The Islamic extremist group held large swathes of territory in Iraq and Syria when it persecuted members of the Yazidi religious minority in 2014, killing thousands, enslaving 7,000 women and girls and displacing most of the 550,000-strong community from their ancestral home in northern Iraq.
The House of Commons voted to condemn ISIS’s treatment of Yazidis and Christians in Iraq as genocide two years later in 2016, in a rare instance of parliamentary determination of the practice.
But at the time the foreign ministry refused to acknowledge it officially, in keeping with a long-standing policy on the determination of genocide by “competent courts” rather than governments.
This occurred this year in Germany, when the conviction of a former ISIS fighter for acts of genocide and crimes against humanity was confirmed.
The verdict, originally delivered in 2021, was upheld in January after the court rejected the defendant's appeal.
The UK Government's ruling, the first worldwide to recognise crimes against the Yazidi community as genocide, was praised by activists as a historic win for the minority.
“The Yazidi population suffered immensely at the hands of [ISIS] nine years ago and the repercussions are still felt to this day. Justice and accountability are key for those whose lives have been devastated,” said the UK's Minister of State for the Middle East, Lord Ahmad.
“Today we have made the historic acknowledgement that acts of genocide were committed against the Yazidi people. This determination only strengthens our commitment to ensuring that they receive the compensation owed to them and are able to access meaningful justice.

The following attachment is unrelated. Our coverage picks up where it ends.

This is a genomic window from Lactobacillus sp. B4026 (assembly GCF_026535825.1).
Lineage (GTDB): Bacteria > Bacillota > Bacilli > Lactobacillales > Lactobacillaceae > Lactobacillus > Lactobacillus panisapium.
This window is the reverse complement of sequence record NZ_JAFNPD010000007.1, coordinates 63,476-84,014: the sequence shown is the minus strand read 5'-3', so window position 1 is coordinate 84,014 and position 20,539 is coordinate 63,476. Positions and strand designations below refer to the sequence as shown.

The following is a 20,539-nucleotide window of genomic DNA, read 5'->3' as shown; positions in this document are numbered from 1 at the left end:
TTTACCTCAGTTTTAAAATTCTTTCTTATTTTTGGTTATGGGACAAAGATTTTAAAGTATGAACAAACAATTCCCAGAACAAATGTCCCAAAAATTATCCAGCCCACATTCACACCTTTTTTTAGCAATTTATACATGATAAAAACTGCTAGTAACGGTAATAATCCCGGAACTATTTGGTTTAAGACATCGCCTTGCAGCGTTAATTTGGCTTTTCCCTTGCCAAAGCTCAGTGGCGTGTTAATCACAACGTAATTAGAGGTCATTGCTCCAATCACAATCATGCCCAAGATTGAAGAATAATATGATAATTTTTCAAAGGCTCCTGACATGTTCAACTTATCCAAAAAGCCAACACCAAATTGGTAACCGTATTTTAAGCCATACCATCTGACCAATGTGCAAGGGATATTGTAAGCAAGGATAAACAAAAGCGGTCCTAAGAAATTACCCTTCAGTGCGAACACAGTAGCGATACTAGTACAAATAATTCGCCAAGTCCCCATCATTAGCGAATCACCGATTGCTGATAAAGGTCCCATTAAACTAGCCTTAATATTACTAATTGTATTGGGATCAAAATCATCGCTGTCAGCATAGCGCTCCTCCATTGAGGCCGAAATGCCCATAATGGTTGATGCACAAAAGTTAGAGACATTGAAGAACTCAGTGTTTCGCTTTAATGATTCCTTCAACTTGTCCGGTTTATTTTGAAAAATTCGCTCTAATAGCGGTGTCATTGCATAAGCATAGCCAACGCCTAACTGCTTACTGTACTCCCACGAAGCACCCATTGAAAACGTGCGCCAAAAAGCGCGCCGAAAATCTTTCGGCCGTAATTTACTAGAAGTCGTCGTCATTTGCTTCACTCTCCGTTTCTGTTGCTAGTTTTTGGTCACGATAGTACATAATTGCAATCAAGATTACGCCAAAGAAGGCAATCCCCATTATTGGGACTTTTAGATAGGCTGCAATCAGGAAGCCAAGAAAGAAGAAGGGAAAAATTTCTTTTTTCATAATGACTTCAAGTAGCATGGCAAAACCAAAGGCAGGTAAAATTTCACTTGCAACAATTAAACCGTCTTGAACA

“The UK will continue to play a leading role in eradicating [ISIS], including through rebuilding communities affected by its terrorism and leading global efforts against its poisonous propaganda.”
The decision marks the fifth time the UK has acknowledged the occurrence of genocidal acts, after the Holocaust, Rwanda, Srebrenica and Cambodia.
Yazidis, who are ethnically Kurdish, follow a religion derived from elements of Zoroastrianism – an ancient Persian faith, Christianity, Islam and Judaism.
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Yazidis believe in a supreme being, known as Yasdan, the creator, who has seven angels. They include Melek Tawwus, or the Peacock angel, who fell from grace but was forgiven and returned to God, to whom he is considered inseparable.
Yazidis pray to Melek Tawwus five times a day. He is also known as Shaytan, meaning devil in Arabic, which led to unjust claims that members are devil worshippers.
UN investigators had claimed to have found clear evidence that genocide was committed by ISIS against Yazidis.
A UN report in 2016 found an ISIS offensive against the group which began in August 2014 “sought to destroy the Yazidis”, with killings and “sexual slavery, enslavement, torture and inhuman and degrading treatment and forcible transfer”.
More than 5,000 people were reportedly killed by the terrorist group.
Lord Ahmad made the announcement ahead of events marking the nine-year anniversary of the atrocities.
A commemoration event in Baghdad to mark the decision has been organised by Yazidi civil society organisations.
The UK’s Ambassador to Iraq, Steve Hitchen, will attend and confirm the UK’s announcement, said the government.